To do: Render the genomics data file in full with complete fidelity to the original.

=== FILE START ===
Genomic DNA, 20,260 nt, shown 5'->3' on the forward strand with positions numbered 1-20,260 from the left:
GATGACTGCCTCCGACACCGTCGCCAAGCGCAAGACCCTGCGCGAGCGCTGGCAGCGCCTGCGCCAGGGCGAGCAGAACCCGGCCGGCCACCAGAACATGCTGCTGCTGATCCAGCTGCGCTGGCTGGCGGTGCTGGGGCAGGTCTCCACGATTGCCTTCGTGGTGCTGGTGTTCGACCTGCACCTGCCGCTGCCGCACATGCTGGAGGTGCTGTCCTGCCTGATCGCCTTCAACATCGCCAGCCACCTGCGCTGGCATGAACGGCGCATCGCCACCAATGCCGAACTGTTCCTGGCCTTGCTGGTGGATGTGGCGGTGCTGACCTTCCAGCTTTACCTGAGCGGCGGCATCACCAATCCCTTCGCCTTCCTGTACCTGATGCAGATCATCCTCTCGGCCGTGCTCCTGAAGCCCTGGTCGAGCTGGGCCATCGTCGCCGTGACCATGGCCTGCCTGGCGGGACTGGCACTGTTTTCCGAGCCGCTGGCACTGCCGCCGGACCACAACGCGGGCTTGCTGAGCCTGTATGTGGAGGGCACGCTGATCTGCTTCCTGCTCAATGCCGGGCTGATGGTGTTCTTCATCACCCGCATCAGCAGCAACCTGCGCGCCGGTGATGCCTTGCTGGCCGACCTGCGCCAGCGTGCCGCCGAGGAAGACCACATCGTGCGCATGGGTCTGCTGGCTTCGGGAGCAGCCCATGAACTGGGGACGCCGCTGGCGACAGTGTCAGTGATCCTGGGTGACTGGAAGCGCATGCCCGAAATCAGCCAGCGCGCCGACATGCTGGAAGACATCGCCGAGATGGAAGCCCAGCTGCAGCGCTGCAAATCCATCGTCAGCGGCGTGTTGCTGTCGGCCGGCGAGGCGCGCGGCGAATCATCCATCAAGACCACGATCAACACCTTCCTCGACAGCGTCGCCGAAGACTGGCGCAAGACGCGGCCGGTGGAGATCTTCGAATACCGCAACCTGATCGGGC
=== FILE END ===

Genomic DNA, 20,260 nt, shown 5'->3' on the forward strand with positions numbered 1-20,260 from the left:
GATGACTGCCTCCGACACCGTCGCCAAGCGCAAGACCCTGCGCGAGCGCTGGCAGCGCCTGCGCCAGGGCGAGCAGAACCCGGCCGGCCACCAGAACATGCTGCTGCTGATCCAGCTGCGCTGGCTGGCGGTGCTGGGGCAGGTCTCCACGATTGCCTTCGTGGTGCTGGTGTTCGACCTGCACCTGCCGCTGCCGCACATGCTGGAGGTGCTGTCCTGCCTGATCGCCTTCAACATCGCCAGCCACCTGCGCTGGCATGAACGGCGCATCGCCACCAATGCCGAACTGTTCCTGGCCTTGCTGGTGGATGTGGCGGTGCTGACCTTCCAGCTTTACCTGAGCGGCGGCATCACCAATCCCTTCGCCTTCCTGTACCTGATGCAGATCATCCTCTCGGCCGTGCTCCTGAAGCCCTGGTCGAGCTGGGCCATCGTCGCCGTGACCATGGCCTGCCTGGCGGGACTGGCACTGTTTTCCGAGCCGCTGGCACTGCCGCCGGACCACAACGCGGGCTTGCTGAGCCTGTATGTGGAGGGCACGCTGATCTGCTTCCTGCTCAATGCCGGGCTGATGGTGTTCTTCATCACCCGCATCAGCAGCAACCTGCGCGCCGGTGATGCCTTGCTGGCCGACCTGCGCCAGCGTGCCGCCGAGGAAGACCACATCGTGCGCATGGGTCTGCTGGCTTCGGGAGCAGCCCATGAACTGGGGACGCCGCTGGCGACAGTGTCAGTGATCCTGGGTGACTGGAAGCGCATGCCCGAAATCAGCCAGCGCGCCGACATGCTGGAAGACATCGCCGAGATGGAAGCCCAGCTGCAGCGCTGCAAATCCATCGTCAGCGGCGTGTTGCTGTCGGCCGGCGAGGCGCGCGGCGAATCATCCATCAAGACCACGATCAACACCTTCCTCGACAGCGTCGCCGAAGACTGGCGCAAGACGCGGCCGGTGGAGATCTTCGAATACCGCAACCTGATCGGGC